Where There’s A Will, The Way May Be Questioned
WORDS: Brendan Nyst PHOTOGRAPHY Supplied
Most people understandably assume that putting their affairs in order, and ensuring that their final will and testament is firmly in place, automatically ensures their wishes will be strictly met once they finally shuffle off this mortal coil. They hope to rest peacefully in the quiet confidence that their loved ones for whom they wish to have the benefit of their worldly estate, will, in fact, be the ultimate beneficiaries.
Unfortunately, like the best-laid schemes of mice and men, testamentary intentions can sometimes go astray. The allure of valuable assets – and in turn the promise of a more secure lifestyle – sometimes leads to family members, and others, scrapping with each other to ensure they get as big a slice of the testamentary pie as they can get their hands on.
In this day and age, it’s surprising just how often courts hear claims from one or more family members that, before finally falling off their perch, the dearly departed solemnly confided to that particular family member, and to absolutely no one else, that contrary to the testamentary intentions expressed in the will, the deceased actually meant to leave the bulk of their assets to the witness.
Unsurprisingly, perhaps, the courts invariably take a very cautious approach to such evidence.
However, family disagreements of this kind can arise in a myriad of ways. Perhaps the will’s written text contains some palpable ambiguity as to precisely what the deceased’s intentions really were, or the wording of the will may render it demonstrably unclear or incomplete. There may be several wills, all signed shortly prior to the death, raising potential questions of duress or undue influence, or even mental incapacity, on the part of the testator at the time of signing. Or the problem could be that the will just wasn’t signed at all.
I’ve acted in a number of estate disputes in which a purported final will was drafted shortly before the death of the testator, but never signed. Did the deceased have a change of heart at the last minute, or did they simply pass before they got the chance to execute the will? Unfortunately, uncertainty invites opportunism, but it may also potentially result in outcomes that were not intended by the recently deceased.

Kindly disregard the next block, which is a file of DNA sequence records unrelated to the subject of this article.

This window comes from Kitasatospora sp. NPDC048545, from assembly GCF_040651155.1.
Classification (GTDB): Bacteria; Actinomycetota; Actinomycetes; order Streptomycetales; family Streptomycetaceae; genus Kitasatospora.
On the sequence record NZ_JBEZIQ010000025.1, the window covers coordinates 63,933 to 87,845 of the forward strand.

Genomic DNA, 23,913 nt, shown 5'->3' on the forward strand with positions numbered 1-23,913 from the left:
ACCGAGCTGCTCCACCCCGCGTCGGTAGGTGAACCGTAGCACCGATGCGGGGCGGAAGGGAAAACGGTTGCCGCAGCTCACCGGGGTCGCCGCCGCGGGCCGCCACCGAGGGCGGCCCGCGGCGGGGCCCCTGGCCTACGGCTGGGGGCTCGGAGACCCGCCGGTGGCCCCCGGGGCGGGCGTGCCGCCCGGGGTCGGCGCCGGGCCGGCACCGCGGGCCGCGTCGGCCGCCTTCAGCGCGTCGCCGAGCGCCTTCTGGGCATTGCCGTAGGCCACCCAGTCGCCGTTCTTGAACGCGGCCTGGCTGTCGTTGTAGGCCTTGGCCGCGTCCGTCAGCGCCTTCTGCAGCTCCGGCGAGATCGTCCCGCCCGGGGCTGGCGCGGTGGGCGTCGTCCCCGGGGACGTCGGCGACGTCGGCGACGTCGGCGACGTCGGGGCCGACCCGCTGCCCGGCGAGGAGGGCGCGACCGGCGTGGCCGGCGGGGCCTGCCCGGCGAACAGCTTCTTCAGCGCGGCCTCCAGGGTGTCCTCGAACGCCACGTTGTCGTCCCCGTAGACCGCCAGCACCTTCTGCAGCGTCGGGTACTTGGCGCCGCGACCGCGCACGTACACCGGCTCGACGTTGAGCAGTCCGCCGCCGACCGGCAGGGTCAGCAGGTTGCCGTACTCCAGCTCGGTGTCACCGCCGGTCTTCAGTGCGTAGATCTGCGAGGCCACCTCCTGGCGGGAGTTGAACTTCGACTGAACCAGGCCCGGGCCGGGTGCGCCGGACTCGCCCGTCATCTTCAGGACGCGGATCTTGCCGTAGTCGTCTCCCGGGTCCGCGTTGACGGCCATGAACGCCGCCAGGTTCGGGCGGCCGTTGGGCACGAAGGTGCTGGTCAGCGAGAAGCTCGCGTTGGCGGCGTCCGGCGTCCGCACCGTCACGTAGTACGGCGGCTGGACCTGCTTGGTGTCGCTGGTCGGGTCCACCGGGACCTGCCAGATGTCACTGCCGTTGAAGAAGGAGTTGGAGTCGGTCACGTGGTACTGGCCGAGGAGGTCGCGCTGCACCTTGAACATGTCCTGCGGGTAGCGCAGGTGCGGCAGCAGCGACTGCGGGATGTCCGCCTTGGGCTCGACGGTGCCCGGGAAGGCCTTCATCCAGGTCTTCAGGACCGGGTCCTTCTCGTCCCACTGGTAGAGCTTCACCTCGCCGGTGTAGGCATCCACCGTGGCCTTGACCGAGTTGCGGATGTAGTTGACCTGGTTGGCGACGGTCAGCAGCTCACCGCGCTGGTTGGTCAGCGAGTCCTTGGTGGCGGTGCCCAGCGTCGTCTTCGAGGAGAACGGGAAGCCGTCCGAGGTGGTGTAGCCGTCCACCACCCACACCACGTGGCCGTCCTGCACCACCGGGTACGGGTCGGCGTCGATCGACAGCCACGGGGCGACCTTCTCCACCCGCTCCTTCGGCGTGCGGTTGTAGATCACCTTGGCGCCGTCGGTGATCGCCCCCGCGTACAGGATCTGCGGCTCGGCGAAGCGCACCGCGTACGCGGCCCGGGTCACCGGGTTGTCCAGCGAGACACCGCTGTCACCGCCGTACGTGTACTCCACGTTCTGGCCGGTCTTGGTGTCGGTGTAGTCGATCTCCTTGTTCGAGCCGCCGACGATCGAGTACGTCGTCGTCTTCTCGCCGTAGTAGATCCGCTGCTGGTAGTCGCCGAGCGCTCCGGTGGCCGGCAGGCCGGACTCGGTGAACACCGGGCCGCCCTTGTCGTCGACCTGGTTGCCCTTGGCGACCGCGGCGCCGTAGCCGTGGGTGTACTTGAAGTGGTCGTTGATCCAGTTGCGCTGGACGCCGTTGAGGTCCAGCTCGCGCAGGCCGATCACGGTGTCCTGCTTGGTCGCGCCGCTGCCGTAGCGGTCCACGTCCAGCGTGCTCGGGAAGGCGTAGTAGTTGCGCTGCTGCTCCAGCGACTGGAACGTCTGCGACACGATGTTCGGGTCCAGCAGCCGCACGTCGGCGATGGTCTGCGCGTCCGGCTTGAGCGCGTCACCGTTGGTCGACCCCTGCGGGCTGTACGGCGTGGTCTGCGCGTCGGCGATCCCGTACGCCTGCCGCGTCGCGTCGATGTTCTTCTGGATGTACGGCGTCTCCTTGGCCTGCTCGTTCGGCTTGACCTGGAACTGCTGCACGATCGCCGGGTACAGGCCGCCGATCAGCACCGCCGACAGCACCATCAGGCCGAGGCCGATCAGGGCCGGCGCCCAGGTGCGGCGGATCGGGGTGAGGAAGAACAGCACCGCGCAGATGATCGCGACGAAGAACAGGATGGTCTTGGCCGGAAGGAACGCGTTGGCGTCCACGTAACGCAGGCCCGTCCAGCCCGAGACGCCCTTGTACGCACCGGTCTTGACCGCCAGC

One such case was decided not so long ago in the Supreme Court of Queensland. An Ipswich woman had applied to the court to have her husband’s last will recertified to name her as the sole beneficiary of the estate. The couple had only been married for 2 days at the time of his death, and her husband’s will (executed just one month earlier) was incomplete. The will appointed his widow as executor, but unfortunately – perhaps because it was a DIY job drafted by the testator himself – its wording was entirely unclear as to exactly who the deceased intended to receive the bulk of his assets.
The widow sought to argue that her husband had intended to leave the entirety of his estate to her and, to prove it, she gave evidence of numerous conversations she had had with him prior to his death, in which he made those intentions quite clear. She also led evidence to the effect that the deceased’s children had become estranged from the testator and argued that, for that reason, he would not have wanted them to share in his estate.
As compelling as such evidence may have been, the presiding judge was not convinced it was enough to establish the deceased’s testamentary intentions and ruled that the estate should be divided according to the rules of intestacy (essentially dividing all of the property between the widow and deceased’s adult children).
So, it turns out that in death, just as in life, things can get a little messier than you intended. But if, like most of us, you’re keen to infuse at least some hope of prospective order into that potential chaos, a good start would be to ensure you have the will you want, with all I’s dotted and T’s crossed, duly witnessed and correctly executed, in black and white. That means thinking it all through carefully up-front, getting sound advice from a good lawyer as to how best to bring your true intentions to reality, then having your will professionally drafted, executed, and safely stowed away.
Hopefully, that will save those most dear to you a whole world of unwanted pain after you’ve gone.